stage in which to prepare for user interaction. This is the curse placed on all
that is suid root, and there is no escape.
Sometimes systems ship with hundreds of suid programs,
the vast majority of which is never actually used - they're just dormant
security risks. Other suid programs might get used - but not
by everyone. Most daemons do not call suid root programs unless someone has
cracked them and wishes to upgrade to root. Many installations have a classic
staff/student type population: a small set of users that may do system
administration tasks while other users never need to (nor should) do that.
Suid programs can be made only accessible to those who need to use them.
The usual way it to create a special group for each class of suid programs
you can identify and make each user a member of the groups needed. Programs
like sudo provide other ways to control who may use what program.
From a philosophical point of view, suid root is often used misused
as a way to run with security disabled.
Complex programs should
not run with 'security disabled' just because the programmer couldn't be
bothered to do the task in a more careful manner. The power behind suid
programs is to run a program with two ids active: that of the invoker and one
provided by the system. This means that for a sample a program to put messages
in the mail queue should
use the userid of the mail system; this should be enough for that task. Most
modern mail programs indeed avoid suid root programs for that purpose. In fact
such system accounts, like daemon accounts, are often much more restricted than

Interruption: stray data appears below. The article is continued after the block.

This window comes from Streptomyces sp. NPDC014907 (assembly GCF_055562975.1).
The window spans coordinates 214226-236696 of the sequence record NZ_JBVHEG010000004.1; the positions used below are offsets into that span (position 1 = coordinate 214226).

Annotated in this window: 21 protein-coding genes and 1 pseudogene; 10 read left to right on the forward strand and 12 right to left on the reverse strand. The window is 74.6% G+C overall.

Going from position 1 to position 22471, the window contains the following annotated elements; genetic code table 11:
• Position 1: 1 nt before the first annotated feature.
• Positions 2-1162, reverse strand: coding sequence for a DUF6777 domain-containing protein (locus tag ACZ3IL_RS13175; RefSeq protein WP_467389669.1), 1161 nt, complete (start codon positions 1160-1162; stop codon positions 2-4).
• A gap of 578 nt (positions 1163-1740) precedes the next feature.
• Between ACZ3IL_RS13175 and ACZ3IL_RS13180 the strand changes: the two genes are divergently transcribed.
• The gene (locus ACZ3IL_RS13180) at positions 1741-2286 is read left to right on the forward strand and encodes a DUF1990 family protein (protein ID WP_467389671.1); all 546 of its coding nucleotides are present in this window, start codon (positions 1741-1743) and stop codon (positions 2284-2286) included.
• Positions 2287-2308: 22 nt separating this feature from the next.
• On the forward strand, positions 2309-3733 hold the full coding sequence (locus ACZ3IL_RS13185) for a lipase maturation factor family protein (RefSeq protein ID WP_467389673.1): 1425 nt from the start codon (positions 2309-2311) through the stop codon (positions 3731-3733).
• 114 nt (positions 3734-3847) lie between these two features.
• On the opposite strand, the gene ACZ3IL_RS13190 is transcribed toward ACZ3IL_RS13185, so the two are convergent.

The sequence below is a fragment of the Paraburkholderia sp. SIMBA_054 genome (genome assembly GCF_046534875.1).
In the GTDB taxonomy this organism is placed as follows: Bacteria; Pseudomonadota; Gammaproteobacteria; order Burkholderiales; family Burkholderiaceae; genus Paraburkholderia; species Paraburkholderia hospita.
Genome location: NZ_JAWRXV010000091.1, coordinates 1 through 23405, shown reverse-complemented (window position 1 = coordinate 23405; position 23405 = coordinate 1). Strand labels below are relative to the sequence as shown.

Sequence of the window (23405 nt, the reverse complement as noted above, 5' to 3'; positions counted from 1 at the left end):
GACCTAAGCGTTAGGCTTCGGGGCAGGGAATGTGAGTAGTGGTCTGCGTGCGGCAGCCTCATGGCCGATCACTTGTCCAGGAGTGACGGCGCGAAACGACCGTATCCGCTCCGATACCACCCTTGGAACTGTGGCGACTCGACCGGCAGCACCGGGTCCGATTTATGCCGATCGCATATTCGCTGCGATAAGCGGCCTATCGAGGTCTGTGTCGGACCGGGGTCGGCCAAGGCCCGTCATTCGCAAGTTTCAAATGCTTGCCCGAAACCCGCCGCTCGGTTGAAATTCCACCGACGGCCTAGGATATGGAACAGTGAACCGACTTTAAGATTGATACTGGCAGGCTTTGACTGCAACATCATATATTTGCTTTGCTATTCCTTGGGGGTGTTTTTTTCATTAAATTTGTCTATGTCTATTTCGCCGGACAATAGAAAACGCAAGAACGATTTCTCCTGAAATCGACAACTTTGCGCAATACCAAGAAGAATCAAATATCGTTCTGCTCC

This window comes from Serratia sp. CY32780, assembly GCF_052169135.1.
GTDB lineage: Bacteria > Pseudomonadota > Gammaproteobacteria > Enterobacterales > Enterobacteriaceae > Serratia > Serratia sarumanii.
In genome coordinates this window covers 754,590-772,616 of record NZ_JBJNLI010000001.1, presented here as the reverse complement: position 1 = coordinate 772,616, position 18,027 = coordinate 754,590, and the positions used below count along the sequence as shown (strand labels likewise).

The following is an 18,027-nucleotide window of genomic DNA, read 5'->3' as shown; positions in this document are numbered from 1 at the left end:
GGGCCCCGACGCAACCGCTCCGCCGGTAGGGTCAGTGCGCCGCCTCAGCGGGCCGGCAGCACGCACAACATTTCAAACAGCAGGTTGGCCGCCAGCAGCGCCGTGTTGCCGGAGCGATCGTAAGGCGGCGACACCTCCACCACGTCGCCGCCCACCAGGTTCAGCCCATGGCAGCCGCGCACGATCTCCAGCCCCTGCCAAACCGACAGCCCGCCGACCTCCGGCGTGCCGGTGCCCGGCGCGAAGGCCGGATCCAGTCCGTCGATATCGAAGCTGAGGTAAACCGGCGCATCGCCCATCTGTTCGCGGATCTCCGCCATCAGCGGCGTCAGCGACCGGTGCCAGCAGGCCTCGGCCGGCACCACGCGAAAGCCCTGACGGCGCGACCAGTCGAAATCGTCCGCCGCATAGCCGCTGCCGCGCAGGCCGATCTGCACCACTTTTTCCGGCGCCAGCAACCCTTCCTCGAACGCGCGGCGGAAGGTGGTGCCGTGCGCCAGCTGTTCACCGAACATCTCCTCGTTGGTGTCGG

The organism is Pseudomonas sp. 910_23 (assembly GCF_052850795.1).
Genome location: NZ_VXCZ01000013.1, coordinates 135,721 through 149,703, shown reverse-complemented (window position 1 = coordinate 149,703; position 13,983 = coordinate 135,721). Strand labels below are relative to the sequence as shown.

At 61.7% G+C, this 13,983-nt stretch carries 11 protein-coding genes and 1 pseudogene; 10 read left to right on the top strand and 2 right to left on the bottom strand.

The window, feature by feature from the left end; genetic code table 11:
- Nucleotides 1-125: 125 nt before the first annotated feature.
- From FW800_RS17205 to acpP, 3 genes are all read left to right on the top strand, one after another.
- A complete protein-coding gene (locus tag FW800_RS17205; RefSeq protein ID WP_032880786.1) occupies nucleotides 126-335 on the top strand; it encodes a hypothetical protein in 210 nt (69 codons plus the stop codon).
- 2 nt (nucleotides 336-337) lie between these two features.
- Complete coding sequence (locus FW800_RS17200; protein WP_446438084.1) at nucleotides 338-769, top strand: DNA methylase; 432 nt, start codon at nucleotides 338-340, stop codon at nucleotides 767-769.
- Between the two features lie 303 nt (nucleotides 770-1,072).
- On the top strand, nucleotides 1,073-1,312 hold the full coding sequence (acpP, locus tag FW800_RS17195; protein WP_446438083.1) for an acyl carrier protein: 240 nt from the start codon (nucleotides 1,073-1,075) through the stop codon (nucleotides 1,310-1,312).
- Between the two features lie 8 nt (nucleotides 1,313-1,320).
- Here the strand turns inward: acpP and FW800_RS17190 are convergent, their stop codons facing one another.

the typical user account.
Suid root should be reserved for when security truly
must be bypassed (programs like su for example).
At this point we can't put it off any longer: the thing to do is to get a
list of all suid programs on the system and start the boring task of going
through them, and examining each. Not just to see if we actually need this
program, but also to see what alternatives there are. In the end you should be
able to tell what each program is used for and why it can't be eliminated.
The questions I ask myself are:
Unfortunately, there are many programs that need to be suid root, even though
you really wouldn't want them to be. Most common are programs that need to
access a protected port number or other privileged network feature. For example
a dialup ppp link requires super user rights because you're messing with
IP and interface configuration. We can only hope that in the
future capabilities and
other alternative mechanisms will put a halt to full scale
suid root programs popping up all over the place.
- Do I need this program? Could I just strip off the suid bit and sleep better
at night? Like all those suid root games I never play.
- Are there more appropriate alternatives? For example, mount is suid root on
many systems just so the user can mount floppies and CDs. Often sudo would be
a better solution for that kind of thing.
- How about removing the suid bit, and making the user su to the right account
before using it? YMMV on this, some people prefer to make things like ping
and traceroute normal programs so only root can use them. This is a tradeoff,
if you overdo it people will have to su to root far more often, in
itself a security
risk. I prefer ping to be suid root, but in many server environments only root
would ever use such programs, so what's the point?
- If the program is suid root, is this a program that should really need to
disable security? Many people leave things like sendmail and lpr alone when